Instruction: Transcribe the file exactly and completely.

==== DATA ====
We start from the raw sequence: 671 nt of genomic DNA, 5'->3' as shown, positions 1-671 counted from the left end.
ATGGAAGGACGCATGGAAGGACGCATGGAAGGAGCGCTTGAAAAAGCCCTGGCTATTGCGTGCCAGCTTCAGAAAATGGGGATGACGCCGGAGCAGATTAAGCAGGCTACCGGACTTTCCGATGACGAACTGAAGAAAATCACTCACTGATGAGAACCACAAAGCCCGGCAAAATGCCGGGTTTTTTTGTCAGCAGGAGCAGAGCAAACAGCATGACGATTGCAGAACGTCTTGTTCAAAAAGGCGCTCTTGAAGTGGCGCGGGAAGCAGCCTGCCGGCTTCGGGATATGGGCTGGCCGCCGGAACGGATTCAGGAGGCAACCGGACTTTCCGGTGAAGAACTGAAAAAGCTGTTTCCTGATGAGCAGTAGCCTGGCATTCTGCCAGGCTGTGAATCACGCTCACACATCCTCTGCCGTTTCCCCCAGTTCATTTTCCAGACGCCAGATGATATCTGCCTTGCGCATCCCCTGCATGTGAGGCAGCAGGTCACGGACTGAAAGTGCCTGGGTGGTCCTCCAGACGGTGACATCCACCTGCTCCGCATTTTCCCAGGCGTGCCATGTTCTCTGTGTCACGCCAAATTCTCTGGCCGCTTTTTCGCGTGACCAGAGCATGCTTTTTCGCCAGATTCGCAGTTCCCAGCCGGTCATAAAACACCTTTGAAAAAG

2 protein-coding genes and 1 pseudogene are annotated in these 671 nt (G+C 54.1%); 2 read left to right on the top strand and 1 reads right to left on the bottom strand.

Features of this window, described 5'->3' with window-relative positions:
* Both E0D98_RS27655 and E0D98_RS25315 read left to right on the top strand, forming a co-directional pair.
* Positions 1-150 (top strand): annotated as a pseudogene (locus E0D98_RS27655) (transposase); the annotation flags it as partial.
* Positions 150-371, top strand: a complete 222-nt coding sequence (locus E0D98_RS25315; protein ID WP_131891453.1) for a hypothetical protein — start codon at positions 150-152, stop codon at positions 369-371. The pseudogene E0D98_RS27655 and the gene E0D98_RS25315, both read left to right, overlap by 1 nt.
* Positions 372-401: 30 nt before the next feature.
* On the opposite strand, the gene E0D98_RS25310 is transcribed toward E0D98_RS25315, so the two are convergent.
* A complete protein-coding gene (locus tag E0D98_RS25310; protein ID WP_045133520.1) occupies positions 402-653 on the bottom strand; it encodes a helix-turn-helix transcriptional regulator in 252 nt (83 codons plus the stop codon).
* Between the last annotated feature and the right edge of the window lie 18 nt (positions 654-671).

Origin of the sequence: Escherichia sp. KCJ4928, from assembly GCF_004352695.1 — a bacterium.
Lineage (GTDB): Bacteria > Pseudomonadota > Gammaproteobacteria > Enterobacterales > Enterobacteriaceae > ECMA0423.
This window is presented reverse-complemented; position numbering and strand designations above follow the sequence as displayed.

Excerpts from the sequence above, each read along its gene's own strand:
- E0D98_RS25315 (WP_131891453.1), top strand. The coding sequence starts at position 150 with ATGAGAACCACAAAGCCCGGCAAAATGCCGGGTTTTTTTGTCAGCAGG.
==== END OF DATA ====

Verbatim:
We start from the raw sequence: 671 nt of genomic DNA, 5'->3' as shown, positions 1-671 counted from the left end.
ATGGAAGGACGCATGGAAGGACGCATGGAAGGAGCGCTTGAAAAAGCCCTGGCTATTGCGTGCCAGCTTCAGAAAATGGGGATGACGCCGGAGCAGATTAAGCAGGCTACCGGACTTTCCGATGACGAACTGAAGAAAATCACTCACTGATGAGAACCACAAAGCCCGGCAAAATGCCGGGTTTTTTTGTCAGCAGGAGCAGAGCAAACAGCATGACGATTGCAGAACGTCTTGTTCAAAAAGGCGCTCTTGAAGTGGCGCGGGAAGCAGCCTGCCGGCTTCGGGATATGGGCTGGCCGCCGGAACGGATTCAGGAGGCAACCGGACTTTCCGGTGAAGAACTGAAAAAGCTGTTTCCTGATGAGCAGTAGCCTGGCATTCTGCCAGGCTGTGAATCACGCTCACACATCCTCTGCCGTTTCCCCCAGTTCATTTTCCAGACGCCAGATGATATCTGCCTTGCGCATCCCCTGCATGTGAGGCAGCAGGTCACGGACTGAAAGTGCCTGGGTGGTCCTCCAGACGGTGACATCCACCTGCTCCGCATTTTCCCAGGCGTGCCATGTTCTCTGTGTCACGCCAAATTCTCTGGCCGCTTTTTCGCGTGACCAGAGCATGCTTTTTCGCCAGATTCGCAGTTCCCAGCCGGTCATAAAACACCTTTGAAAAAG

2 protein-coding genes and 1 pseudogene are annotated in these 671 nt (G+C 54.1%); 2 read left to right on the top strand and 1 reads right to left on the bottom strand.

Features of this window, described 5'->3' with window-relative positions:
* Both E0D98_RS27655 and E0D98_RS25315 read left to right on the top strand, forming a co-directional pair.
* Positions 1-150 (top strand): annotated as a pseudogene (locus E0D98_RS27655) (transposase); the annotation flags it as partial.
* Positions 150-371, top strand: a complete 222-nt coding sequence (locus E0D98_RS25315; protein ID WP_131891453.1) for a hypothetical protein — start codon at positions 150-152, stop codon at positions 369-371. The pseudogene E0D98_RS27655 and the gene E0D98_RS25315, both read left to right, overlap by 1 nt.
* Positions 372-401: 30 nt before the next feature.
* On the opposite strand, the gene E0D98_RS25310 is transcribed toward E0D98_RS25315, so the two are convergent.
* A complete protein-coding gene (locus tag E0D98_RS25310; protein ID WP_045133520.1) occupies positions 402-653 on the bottom strand; it encodes a helix-turn-helix transcriptional regulator in 252 nt (83 codons plus the stop codon).
* Between the last annotated feature and the right edge of the window lie 18 nt (positions 654-671).

Origin of the sequence: Escherichia sp. KCJ4928, from assembly GCF_004352695.1 — a bacterium.
Lineage (GTDB): Bacteria > Pseudomonadota > Gammaproteobacteria > Enterobacterales > Enterobacteriaceae > ECMA0423.
This window is presented reverse-complemented; position numbering and strand designations above follow the sequence as displayed.

Excerpts from the sequence above, each read along its gene's own strand:
- E0D98_RS25315 (WP_131891453.1), top strand. The coding sequence starts at position 150 with ATGAGAACCACAAAGCCCGGCAAAATGCCGGGTTTTTTTGTCAGCAGG.